Topolski, A. (2015) Arendt, Levinas and a politics of relationality, (Reframing the boundaries: Thinking the political). London: Rowman & Littlefield International.

Tronto, J. C. & Fisher, B. (1991) Toward a feminist theory of caring. In Abel, E. & Nelson M. (eds.)  Circles of care. Albany, NY: SUNY Press, pp. 36-54.


3 thoughts to “Opening Possibilities for New Subjectivities, Action and Hope by Sarah Chave”

  1. Sarah, thank you for your thoughtful and hopeful piece as we start 2021.
    In shedding notions of certainty and critically questioning ‘business as usual’ models, we also seek to think and do education differently to bring learners into relationship with the world through affective, embodied and sensory encounters. It’s a ‘chaotic place of unknowing’ (Somerville, 2008) as we embrace the ‘moments of arrival, moments of realisation, moments of discovery’ that occur when one is getting lost (Solnit, 2006:x).
    There is, of course, no option but to ‘stay with the trouble’ (Haraway, 2016). And for all to flourish, we need all kinds of storytelling; those of hope to balance those of trouble (Haraway and Tsing, 2019). And those with an openness to enchantment where one feels ‘a sense of delight and disruption – at once being drawn to and astonished by the world’ (Merewether, 2019:235).
    Courageous learning and teaching are key to the bold experimentation and generation of imaginative possibilities that is required to transform ways of knowing in times of ecological uncertainty. We propose relational ‘pedagogies of attention’ that seek to build connection with more-than-human kin. Relationships ‘turn up the colour’ and help us ‘tune in to the world’ … so we can move forward ‘with a positive energy and an attention to the exploration of alternate possibilities’ (Geoghegan and Woodyer, 2014: 219).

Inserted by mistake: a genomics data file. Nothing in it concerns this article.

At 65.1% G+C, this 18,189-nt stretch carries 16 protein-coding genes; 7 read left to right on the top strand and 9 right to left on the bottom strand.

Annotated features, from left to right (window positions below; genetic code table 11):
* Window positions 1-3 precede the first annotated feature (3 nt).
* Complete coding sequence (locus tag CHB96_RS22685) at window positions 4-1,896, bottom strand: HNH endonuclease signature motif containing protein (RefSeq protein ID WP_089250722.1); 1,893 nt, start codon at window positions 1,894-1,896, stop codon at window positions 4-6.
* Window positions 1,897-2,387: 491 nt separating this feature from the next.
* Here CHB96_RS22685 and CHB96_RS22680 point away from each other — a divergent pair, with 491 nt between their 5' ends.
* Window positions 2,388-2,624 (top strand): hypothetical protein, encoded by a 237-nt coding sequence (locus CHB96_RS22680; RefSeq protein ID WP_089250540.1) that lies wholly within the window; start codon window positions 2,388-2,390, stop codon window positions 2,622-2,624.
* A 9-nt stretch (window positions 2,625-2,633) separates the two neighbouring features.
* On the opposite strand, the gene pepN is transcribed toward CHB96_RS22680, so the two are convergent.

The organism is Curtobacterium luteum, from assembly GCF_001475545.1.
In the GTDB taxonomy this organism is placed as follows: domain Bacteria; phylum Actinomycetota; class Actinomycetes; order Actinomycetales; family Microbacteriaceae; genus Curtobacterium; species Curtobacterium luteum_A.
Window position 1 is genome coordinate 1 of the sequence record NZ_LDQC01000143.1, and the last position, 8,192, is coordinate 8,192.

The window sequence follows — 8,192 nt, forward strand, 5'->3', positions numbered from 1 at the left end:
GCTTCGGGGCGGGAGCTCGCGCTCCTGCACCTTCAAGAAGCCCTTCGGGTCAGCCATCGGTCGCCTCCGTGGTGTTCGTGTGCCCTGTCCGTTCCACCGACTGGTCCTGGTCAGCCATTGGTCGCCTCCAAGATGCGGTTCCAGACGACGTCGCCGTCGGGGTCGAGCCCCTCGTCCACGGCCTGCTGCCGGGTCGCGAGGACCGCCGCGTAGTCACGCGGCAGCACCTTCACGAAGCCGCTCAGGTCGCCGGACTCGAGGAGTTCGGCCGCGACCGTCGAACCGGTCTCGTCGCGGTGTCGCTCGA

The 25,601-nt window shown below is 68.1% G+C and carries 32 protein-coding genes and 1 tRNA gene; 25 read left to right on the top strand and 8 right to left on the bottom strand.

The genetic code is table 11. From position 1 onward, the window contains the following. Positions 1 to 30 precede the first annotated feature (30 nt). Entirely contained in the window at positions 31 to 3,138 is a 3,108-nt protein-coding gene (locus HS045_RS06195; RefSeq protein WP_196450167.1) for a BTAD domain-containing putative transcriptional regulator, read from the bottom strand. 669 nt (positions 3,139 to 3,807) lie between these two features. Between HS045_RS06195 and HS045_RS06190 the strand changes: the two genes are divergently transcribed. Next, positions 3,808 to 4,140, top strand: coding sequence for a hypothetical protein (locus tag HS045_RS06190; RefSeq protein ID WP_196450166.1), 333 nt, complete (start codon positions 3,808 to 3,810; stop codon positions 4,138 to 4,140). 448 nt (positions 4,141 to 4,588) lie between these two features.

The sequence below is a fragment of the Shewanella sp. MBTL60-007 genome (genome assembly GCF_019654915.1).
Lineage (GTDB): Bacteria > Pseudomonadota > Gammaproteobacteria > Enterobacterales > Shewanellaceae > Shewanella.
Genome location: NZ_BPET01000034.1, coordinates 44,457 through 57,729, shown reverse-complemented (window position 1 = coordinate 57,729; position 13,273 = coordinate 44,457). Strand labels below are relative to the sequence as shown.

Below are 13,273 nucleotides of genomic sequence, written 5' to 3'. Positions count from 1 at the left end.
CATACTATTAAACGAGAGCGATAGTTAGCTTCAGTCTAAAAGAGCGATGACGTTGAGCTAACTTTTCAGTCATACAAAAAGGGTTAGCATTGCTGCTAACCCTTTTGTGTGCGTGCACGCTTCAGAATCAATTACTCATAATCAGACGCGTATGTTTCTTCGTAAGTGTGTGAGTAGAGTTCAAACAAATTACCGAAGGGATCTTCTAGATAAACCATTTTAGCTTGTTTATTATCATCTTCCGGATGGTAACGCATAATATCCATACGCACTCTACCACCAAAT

We look forward to witnessing more-than-human stories as they reveal themselves in 2021, and to sharing these tales with you and others this year.

    • Geoghegan, H. & Woodyer, T. (2014) Cultural geography and enchantment; the affirmative constitution of geographical research. Journal of Cultural Geography, 31 (2), 218-229
    • Haraway, D. (2016) Staying with the trouble: Making Kin in the Chthulucene (Experimental Futures). Durham, North Carolina: Duke University Press
    • Haraway, D. and Tsing, A. (2019) Reflections on the Plantionocene- a conversation with Donna Haraway and Anna Tsing moderated by Gregg Mitman [date accessed 05/05/2020]
    • Merewether, J. (2019) Listening with young children: enchanted animism of trees, rocks, clouds (and other things). Pedagogy, Culture and Society, 27(2), 233-250
    • Somerville, M. J. (2008) Waiting in the chaotic place of unknowing’: articulating postmodern emergence. International Journal of Qualitative Studies in Education, 21 (3), 209-220

    1. Thank you for such a deep and thoughtful reply. I will ponder on these ideas and references and I too look forward to sharing ideas and adventures with you both in the year ahead, either virtually , or maybe even face to face ! Let’s hope.

  2. Youre so cool! I dont suppose Ive read something like this before. So nice to search out any person with some unique thoughts on this subject. realy thank you for starting this up. this website is something that is needed on the internet, someone with a bit originality. helpful job for bringing one thing new to the internet!